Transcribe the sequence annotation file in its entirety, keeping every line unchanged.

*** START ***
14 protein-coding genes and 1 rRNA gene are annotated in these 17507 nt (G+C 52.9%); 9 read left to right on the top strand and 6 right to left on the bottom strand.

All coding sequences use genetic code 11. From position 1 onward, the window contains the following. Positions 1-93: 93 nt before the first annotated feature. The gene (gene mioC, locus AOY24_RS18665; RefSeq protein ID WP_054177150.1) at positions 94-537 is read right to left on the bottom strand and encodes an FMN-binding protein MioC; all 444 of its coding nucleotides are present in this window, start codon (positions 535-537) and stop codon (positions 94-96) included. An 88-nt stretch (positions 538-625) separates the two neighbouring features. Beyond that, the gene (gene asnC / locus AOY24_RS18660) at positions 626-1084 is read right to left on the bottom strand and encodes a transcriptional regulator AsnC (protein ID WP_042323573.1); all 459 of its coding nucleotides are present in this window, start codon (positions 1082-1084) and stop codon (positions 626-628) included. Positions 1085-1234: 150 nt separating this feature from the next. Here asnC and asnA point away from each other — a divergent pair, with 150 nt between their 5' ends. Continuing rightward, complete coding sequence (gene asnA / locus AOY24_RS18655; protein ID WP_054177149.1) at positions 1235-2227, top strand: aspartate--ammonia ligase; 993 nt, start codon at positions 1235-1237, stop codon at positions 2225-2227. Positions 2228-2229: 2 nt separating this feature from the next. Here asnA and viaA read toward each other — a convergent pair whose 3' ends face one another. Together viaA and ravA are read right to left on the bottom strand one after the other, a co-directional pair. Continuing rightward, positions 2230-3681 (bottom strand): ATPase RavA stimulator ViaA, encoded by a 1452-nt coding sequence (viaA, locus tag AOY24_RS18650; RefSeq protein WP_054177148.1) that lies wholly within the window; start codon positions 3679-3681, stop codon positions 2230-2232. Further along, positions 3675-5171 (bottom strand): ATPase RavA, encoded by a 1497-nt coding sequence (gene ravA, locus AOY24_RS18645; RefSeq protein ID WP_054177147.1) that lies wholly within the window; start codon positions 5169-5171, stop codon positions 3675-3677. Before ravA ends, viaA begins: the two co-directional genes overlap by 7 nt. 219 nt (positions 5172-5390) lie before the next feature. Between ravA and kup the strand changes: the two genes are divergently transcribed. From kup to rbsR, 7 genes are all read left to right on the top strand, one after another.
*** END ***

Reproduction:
14 protein-coding genes and 1 rRNA gene are annotated in these 17507 nt (G+C 52.9%); 9 read left to right on the top strand and 6 right to left on the bottom strand.

All coding sequences use genetic code 11. From position 1 onward, the window contains the following. Positions 1-93: 93 nt before the first annotated feature. The gene (gene mioC, locus AOY24_RS18665; RefSeq protein ID WP_054177150.1) at positions 94-537 is read right to left on the bottom strand and encodes an FMN-binding protein MioC; all 444 of its coding nucleotides are present in this window, start codon (positions 535-537) and stop codon (positions 94-96) included. An 88-nt stretch (positions 538-625) separates the two neighbouring features. Beyond that, the gene (gene asnC / locus AOY24_RS18660) at positions 626-1084 is read right to left on the bottom strand and encodes a transcriptional regulator AsnC (protein ID WP_042323573.1); all 459 of its coding nucleotides are present in this window, start codon (positions 1082-1084) and stop codon (positions 626-628) included. Positions 1085-1234: 150 nt separating this feature from the next. Here asnC and asnA point away from each other — a divergent pair, with 150 nt between their 5' ends. Continuing rightward, complete coding sequence (gene asnA / locus AOY24_RS18655; protein ID WP_054177149.1) at positions 1235-2227, top strand: aspartate--ammonia ligase; 993 nt, start codon at positions 1235-1237, stop codon at positions 2225-2227. Positions 2228-2229: 2 nt separating this feature from the next. Here asnA and viaA read toward each other — a convergent pair whose 3' ends face one another. Together viaA and ravA are read right to left on the bottom strand one after the other, a co-directional pair. Continuing rightward, positions 2230-3681 (bottom strand): ATPase RavA stimulator ViaA, encoded by a 1452-nt coding sequence (viaA, locus tag AOY24_RS18650; RefSeq protein WP_054177148.1) that lies wholly within the window; start codon positions 3679-3681, stop codon positions 2230-2232. Further along, positions 3675-5171 (bottom strand): ATPase RavA, encoded by a 1497-nt coding sequence (gene ravA, locus AOY24_RS18645; RefSeq protein ID WP_054177147.1) that lies wholly within the window; start codon positions 5169-5171, stop codon positions 3675-3677. Before ravA ends, viaA begins: the two co-directional genes overlap by 7 nt. 219 nt (positions 5172-5390) lie before the next feature. Between ravA and kup the strand changes: the two genes are divergently transcribed. From kup to rbsR, 7 genes are all read left to right on the top strand, one after another.